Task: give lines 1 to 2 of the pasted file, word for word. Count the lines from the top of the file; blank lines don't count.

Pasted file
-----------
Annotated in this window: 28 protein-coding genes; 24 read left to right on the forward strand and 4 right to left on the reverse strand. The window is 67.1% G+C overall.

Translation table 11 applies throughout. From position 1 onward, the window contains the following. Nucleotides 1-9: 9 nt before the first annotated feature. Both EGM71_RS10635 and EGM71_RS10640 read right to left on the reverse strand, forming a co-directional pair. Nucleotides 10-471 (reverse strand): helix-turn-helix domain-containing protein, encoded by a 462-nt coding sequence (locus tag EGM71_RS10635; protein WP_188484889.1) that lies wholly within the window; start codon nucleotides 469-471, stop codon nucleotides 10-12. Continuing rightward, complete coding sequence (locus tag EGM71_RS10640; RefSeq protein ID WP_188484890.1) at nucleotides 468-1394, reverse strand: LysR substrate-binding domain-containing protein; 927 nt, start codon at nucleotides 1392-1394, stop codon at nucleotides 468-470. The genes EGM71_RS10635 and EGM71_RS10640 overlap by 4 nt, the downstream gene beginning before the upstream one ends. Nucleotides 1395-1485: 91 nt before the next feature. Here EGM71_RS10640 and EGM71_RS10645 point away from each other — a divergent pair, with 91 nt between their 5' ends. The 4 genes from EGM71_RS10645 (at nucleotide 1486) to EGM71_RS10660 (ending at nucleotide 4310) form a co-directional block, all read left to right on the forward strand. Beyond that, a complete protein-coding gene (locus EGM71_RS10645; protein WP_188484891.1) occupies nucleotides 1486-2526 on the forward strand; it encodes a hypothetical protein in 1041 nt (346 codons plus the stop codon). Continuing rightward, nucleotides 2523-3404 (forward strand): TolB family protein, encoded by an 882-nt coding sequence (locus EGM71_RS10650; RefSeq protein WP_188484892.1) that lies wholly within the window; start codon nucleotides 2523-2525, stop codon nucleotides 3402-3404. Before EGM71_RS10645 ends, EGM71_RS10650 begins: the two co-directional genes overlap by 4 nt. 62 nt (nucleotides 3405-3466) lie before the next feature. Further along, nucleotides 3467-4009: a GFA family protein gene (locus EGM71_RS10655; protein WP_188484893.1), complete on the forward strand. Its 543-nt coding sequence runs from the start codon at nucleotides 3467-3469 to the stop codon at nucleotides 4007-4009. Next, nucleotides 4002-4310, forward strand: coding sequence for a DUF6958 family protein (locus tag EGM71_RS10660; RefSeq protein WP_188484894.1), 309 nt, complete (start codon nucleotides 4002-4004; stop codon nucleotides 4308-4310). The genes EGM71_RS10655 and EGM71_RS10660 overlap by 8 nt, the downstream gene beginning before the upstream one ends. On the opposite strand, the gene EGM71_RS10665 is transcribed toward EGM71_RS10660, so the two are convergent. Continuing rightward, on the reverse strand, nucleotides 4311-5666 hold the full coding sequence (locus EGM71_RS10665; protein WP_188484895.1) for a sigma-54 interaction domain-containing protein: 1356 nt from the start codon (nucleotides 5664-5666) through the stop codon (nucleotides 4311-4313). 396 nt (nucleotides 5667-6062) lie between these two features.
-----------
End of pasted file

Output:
Annotated in this window: 28 protein-coding genes; 24 read left to right on the forward strand and 4 right to left on the reverse strand. The window is 67.1% G+C overall.

Translation table 11 applies throughout. From position 1 onward, the window contains the following. Nucleotides 1-9: 9 nt before the first annotated feature. Both EGM71_RS10635 and EGM71_RS10640 read right to left on the reverse strand, forming a co-directional pair. Nucleotides 10-471 (reverse strand): helix-turn-helix domain-containing protein, encoded by a 462-nt coding sequence (locus tag EGM71_RS10635; protein WP_188484889.1) that lies wholly within the window; start codon nucleotides 469-471, stop codon nucleotides 10-12. Continuing rightward, complete coding sequence (locus tag EGM71_RS10640; RefSeq protein ID WP_188484890.1) at nucleotides 468-1394, reverse strand: LysR substrate-binding domain-containing protein; 927 nt, start codon at nucleotides 1392-1394, stop codon at nucleotides 468-470. The genes EGM71_RS10635 and EGM71_RS10640 overlap by 4 nt, the downstream gene beginning before the upstream one ends. Nucleotides 1395-1485: 91 nt before the next feature. Here EGM71_RS10640 and EGM71_RS10645 point away from each other — a divergent pair, with 91 nt between their 5' ends. The 4 genes from EGM71_RS10645 (at nucleotide 1486) to EGM71_RS10660 (ending at nucleotide 4310) form a co-directional block, all read left to right on the forward strand. Beyond that, a complete protein-coding gene (locus EGM71_RS10645; protein WP_188484891.1) occupies nucleotides 1486-2526 on the forward strand; it encodes a hypothetical protein in 1041 nt (346 codons plus the stop codon). Continuing rightward, nucleotides 2523-3404 (forward strand): TolB family protein, encoded by an 882-nt coding sequence (locus EGM71_RS10650; RefSeq protein WP_188484892.1) that lies wholly within the window; start codon nucleotides 2523-2525, stop codon nucleotides 3402-3404. Before EGM71_RS10645 ends, EGM71_RS10650 begins: the two co-directional genes overlap by 4 nt. 62 nt (nucleotides 3405-3466) lie before the next feature. Further along, nucleotides 3467-4009: a GFA family protein gene (locus EGM71_RS10655; protein WP_188484893.1), complete on the forward strand. Its 543-nt coding sequence runs from the start codon at nucleotides 3467-3469 to the stop codon at nucleotides 4007-4009. Next, nucleotides 4002-4310, forward strand: coding sequence for a DUF6958 family protein (locus tag EGM71_RS10660; RefSeq protein WP_188484894.1), 309 nt, complete (start codon nucleotides 4002-4004; stop codon nucleotides 4308-4310). The genes EGM71_RS10655 and EGM71_RS10660 overlap by 8 nt, the downstream gene beginning before the upstream one ends. On the opposite strand, the gene EGM71_RS10665 is transcribed toward EGM71_RS10660, so the two are convergent. Continuing rightward, on the reverse strand, nucleotides 4311-5666 hold the full coding sequence (locus EGM71_RS10665; protein WP_188484895.1) for a sigma-54 interaction domain-containing protein: 1356 nt from the start codon (nucleotides 5664-5666) through the stop codon (nucleotides 4311-4313). 396 nt (nucleotides 5667-6062) lie between these two features.